Who we are
Threadable is the brainchild of an entrepreneur and a historian. Peter Kolchinsky received his PhD in virology at Harvard before launching a career in biotechnology investment at RA Capital Management. Tamara Griggs received her PhD in history from Princeton University. She has taught European and American history at Stanford, the University of Chicago, UMass-Boston, and Harvard. They share a love of history and desire to democratize reading.
First, some history. In 1949, Mortimer Adler published a popular book for the lay reader with a rather elementary title. In How to Read a Book, Adler called the highest level of reading “syntopical reading” by which he meant the kind of reading that gathers passages on the same topic from different works and different authors. Syntopical reading actually stretches all the way back to the Renaissance when enterprising humanist scholars hired artisans to construct mobile book wheels that resembled water mills. Rather than breaking their backs trying to lift one book after another, they could now sit comfortably while scrolling back and forth – both mentally and physically – between multiple books.
Adler called this “the most active reading you can do.” When you read one book, he wrote, “you put yourself in a relation to it of disciple to master,” but when you read multiple books, “you must be the master of the situation.” Scholars learn this kind of comparative reading as part of their training and through independent research, but we believe that there is an opportunity to provide the lay reader with the same mastery through the creation of a new eReader application, a digital version of the sixteenth-century book wheel.
Computation is already changing how we read, but we haven’t yet harnessed the full power of electronic texts. The standard eReader apps treat books as enclosed individual boxes; you can read, highlight, & annotate, but you are still stuck within the pages of a single book. We want to enable readers to make meaningful connections between their books. To that end, and with the help of DEV, a nonprofit run by students at Harvard, we are developing Threadable, an app that will network books together and allow readers to get more out of their online library. On Threadable, readers will be able to follow pathways through the most significant books and documents in American history, which come pre-loaded in the Threadable library.
Why we need you
We are building a network of freelance historians who have experience writing for a non-academic audience. You will create “threads” on specific historical topics or debates. These threads should guide readers through a series of well-known books and historical documents in order to answer a question, solve a problem, reveal multiple perspectives, or to tell a quick story that is not told by any individual work (and which only emerges in the act of comparing and contrasting passages from more than one source). Threads should deepen the reader’s understanding of American history and simultaneously invite them to explore the books and documents that are linked together.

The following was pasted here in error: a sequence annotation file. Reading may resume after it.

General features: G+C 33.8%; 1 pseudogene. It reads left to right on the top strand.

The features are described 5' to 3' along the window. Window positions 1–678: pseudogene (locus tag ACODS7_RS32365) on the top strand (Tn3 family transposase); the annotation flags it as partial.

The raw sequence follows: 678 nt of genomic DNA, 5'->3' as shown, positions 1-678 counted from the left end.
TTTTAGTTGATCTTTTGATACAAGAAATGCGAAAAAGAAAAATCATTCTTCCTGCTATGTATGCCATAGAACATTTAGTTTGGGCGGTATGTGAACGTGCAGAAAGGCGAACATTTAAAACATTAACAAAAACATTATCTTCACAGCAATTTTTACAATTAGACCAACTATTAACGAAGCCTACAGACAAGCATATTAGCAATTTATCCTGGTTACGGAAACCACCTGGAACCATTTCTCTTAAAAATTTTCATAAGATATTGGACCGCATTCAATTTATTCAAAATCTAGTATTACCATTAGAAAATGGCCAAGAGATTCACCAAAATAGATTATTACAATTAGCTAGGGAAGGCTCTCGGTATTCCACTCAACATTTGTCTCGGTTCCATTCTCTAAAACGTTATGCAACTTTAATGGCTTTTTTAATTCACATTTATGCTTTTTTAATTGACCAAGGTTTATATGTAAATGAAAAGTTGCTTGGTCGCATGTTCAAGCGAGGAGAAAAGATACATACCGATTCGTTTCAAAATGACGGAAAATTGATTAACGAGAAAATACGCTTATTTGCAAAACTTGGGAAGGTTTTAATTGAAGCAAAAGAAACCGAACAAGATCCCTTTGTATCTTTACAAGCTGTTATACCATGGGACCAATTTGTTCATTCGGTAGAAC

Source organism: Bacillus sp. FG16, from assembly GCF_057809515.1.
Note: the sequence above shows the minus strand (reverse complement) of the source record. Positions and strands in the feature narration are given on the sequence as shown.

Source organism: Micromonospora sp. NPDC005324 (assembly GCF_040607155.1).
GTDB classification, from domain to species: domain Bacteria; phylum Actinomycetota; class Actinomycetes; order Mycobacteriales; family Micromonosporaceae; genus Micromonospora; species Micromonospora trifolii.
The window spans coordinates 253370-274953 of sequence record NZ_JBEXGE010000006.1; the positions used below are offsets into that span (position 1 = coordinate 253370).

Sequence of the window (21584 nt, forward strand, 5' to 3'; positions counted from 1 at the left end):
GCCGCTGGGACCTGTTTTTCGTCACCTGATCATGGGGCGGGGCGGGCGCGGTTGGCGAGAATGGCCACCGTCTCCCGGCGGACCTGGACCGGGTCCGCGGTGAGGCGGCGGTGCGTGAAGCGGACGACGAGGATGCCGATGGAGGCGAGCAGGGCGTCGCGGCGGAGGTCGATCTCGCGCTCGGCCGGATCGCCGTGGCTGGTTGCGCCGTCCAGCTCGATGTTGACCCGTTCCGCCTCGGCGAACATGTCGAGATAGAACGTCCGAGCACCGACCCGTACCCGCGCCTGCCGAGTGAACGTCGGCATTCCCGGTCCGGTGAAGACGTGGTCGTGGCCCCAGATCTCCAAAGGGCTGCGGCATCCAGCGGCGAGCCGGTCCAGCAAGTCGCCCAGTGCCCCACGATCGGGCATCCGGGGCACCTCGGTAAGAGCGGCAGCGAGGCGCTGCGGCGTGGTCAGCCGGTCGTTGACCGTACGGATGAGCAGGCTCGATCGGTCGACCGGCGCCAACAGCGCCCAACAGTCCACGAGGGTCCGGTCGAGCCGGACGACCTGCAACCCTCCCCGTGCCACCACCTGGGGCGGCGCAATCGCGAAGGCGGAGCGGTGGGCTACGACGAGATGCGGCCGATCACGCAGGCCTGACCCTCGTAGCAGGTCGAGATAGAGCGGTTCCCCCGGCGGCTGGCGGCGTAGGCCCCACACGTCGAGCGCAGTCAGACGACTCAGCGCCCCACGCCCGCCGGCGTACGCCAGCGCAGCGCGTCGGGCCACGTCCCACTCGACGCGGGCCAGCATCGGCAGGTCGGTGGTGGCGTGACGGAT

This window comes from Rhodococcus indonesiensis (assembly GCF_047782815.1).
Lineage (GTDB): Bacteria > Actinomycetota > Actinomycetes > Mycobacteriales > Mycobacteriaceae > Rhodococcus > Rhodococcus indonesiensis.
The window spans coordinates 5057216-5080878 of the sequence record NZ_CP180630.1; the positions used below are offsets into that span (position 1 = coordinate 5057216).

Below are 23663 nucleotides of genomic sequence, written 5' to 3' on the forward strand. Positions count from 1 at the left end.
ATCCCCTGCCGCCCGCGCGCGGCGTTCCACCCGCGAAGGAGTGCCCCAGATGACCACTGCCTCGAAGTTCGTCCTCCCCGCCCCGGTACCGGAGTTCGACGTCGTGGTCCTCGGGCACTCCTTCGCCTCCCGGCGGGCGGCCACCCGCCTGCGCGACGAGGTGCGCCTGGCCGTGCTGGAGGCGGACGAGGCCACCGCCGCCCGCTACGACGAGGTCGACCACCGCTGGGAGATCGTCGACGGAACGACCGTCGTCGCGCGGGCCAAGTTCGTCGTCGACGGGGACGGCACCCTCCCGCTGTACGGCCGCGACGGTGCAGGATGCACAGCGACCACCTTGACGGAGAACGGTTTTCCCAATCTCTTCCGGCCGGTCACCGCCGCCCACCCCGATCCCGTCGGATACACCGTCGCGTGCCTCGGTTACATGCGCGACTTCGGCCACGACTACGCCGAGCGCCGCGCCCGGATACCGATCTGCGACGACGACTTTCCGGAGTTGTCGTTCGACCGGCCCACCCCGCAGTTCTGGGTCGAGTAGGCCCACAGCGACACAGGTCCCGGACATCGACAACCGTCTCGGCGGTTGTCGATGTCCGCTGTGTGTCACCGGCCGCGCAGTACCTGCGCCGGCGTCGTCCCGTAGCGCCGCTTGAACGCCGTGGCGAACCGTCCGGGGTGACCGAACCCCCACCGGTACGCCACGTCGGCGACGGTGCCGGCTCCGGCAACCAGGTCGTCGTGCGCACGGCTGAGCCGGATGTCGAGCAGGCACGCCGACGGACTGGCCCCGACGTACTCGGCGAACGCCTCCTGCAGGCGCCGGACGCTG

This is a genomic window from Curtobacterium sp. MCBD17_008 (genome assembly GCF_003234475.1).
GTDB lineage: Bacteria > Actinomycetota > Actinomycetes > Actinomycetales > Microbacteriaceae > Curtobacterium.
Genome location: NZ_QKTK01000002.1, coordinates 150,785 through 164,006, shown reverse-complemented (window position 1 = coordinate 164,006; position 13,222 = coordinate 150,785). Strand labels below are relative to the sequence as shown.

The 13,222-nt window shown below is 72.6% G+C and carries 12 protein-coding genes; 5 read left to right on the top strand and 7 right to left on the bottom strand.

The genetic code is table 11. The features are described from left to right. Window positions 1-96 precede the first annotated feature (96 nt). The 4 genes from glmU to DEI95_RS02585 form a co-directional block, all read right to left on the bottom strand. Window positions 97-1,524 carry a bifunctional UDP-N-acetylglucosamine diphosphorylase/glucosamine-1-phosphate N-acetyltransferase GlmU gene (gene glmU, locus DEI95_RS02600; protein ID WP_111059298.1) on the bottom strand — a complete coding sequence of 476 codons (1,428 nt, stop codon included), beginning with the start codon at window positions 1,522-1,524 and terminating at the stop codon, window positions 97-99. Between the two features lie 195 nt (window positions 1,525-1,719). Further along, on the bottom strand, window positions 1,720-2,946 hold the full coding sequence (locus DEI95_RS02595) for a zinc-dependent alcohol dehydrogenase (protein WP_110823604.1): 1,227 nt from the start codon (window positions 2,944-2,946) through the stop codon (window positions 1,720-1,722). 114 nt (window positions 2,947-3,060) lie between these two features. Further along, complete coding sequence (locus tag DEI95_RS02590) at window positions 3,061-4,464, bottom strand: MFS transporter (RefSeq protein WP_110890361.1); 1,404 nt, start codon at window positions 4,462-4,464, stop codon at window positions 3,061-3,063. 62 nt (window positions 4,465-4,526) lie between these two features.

We truly believe that the key to Threadable’s success is not in the app, but in the talents and judgment of Threadable’s core team of curators who create the threads. If you enjoy helping a wide readership discover the layered richness of history, we hope you’ll consider joining us.
- M.A., or a PhD in American history or American Studies
- Expertise in the foundational documents and scholarship of the early republic (1776-1850)
- A love of history & previous experience in writing for a non-academic audience (online magazines, blogs, radio, or newspapers).
- High responsiveness to and comfort with feedback and edits.
- [Bonus] Experience teaching history at the secondary or college level
- [Bonus] Online access to a research university’s library collection
What’s in it for you
- You will be well compensated.
- You have the flexibility & independence of working remotely.
- You can stay up-to-date with the latest works in your field of interest and expertise.
- Most importantly, you will be part of a new and exciting venture in digital history.
If interested, send a brief email explaining your background and a resume to Tamara Griggs at firstname.lastname@example.org